New insights about the stability of ligand-stabilized gold nanoparticles could make them useful for electronic and solar devices, report researchers.
The findings, they say, could help to maintain a desired, integral property in nanoparticles used in electronic devices, where stability is important, or to design them so they readily condense into thin films for such things as inks or catalysts in electronic or solar devices.
In a study in the Journal of Physical Chemistry C, researchers analyze how nanoparticle size and molecules on their surfaces, called ligands, influence structural integrity under rising temperatures.
They focused on nanoparticles less than two nanometers in diameter—the smallest studied to date—to better understand structural stability of these tiny particles being engineered for use in electronics, medicine, and other materials.
Whether a nanoparticle needs to remain stable or condense depends on how they are being used. Those used as catalysts in industrial chemical processing or quantum dots for lighting need to remain intact; if they are precursors for coatings in solar devices or for printing ink, nanoparticles need to be unstable so they sinter and condense into a thin mass.
Raising the temperature
For their experiments, University of Oregon doctoral student Beverly L. Smith and chair in chemistry Professor James E. Hutchison produced gold nanoparticles in four well-controlled sizes, ranging from 0.9 nanometers to 1.5 nanometers, and analyzed ligand loss and sintering with thermogravimetric analysis and differential scanning calorimetry, and examined the resulting films by scanning electron microscopy and X-ray photoelectron spectroscopy.
As the nanoparticles were heated at 5 degrees Celsius per minute, from room temperature to 600 degrees Celsius, the nanoparticles began to transform near 150 degrees Celsius.
The researchers found that smaller nanoparticles have better structural integrity than larger-sized particles that have been tested. In other words, Hutchison says, they are less likely to lose their ligands and bind together.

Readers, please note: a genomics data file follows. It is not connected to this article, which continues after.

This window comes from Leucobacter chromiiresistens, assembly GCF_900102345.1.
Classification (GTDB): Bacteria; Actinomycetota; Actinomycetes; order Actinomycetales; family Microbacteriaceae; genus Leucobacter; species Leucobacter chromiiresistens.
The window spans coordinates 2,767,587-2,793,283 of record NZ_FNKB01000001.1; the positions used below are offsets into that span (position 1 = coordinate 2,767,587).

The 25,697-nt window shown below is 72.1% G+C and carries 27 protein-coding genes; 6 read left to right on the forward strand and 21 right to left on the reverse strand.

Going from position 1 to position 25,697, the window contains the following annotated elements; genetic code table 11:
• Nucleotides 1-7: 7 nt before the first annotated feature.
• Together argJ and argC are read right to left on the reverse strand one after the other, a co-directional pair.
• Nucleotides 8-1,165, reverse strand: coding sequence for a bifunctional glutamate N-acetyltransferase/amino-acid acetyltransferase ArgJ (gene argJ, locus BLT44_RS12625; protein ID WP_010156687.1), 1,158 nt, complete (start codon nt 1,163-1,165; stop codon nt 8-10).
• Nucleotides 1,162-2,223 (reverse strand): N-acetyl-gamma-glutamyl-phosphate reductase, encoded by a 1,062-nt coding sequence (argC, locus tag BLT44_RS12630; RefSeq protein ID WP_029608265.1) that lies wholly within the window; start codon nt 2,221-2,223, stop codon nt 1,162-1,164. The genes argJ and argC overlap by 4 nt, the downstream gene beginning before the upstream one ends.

“If you have unstable particles, then the property you want is fleeting,” he says. “Either the light emission degrades over time and you’re done, or the metal becomes inactive and you’re done. In that case, you want to preserve the function and keep the particles from aggregating.”
Making thin films
The opposite is desired for Hutchison and others working in the Center for Sustainable Materials Chemistry. Researchers there are synthesizing nanoparticles as precursors for thin films.
“We want solution precursors that can lead to inorganic thin films for use in electronics and solar industries,” says Hutchison, who also is a member of the Materials Science Institute.
“In this case, we want to know how to keep our nanoparticles or other precursors stable enough in solution so that we can work with them, using just a tiny amount of additional energy to make them unstable so that they condense into a film—where the property that you want comes from the extended solid that is generated, not from the nanoparticles themselves.”
The research, Hutchison says, identified weak sites on nanoparticles where ligands might pop off. If only a small amount do so, he says, separate nanoparticles are more likely to come together and begin the sintering process to create thin films.
“That’s a really stabilizing effect that, in turn, kicks out all these ligands on the outside,” he says. “The surface area decreases quickly and the particles get bigger, but now all the extra ligands gets excluded into the film and then, over time, the ligands vaporize and go away.”
The coming apart, however, is a “catastrophic failure” if protecting against sintering is the goal. It may be possible to use the findings, he says, to explore ways to strengthen nanoparticles, such as developing ligands that bind in at least two sites or avoiding volatile ligands.
The process, as studied, produced porous gold films. “A next step might be to study how to manipulate the process to get a more dense film if that is desired,” Hutchison says. Understanding how nanoparticles respond to certain conditions, such as changing temperatures, he adds, may help researchers reduce waste in the manufacturing process.
During the initial stages of the research, Smith was supported by the NSF’s Integrative Graduate Education and Research Traineeship (IGERT) program. Funding from the Air Force Research Laboratory to Hutchison also supported the research.
Source: University of Oregon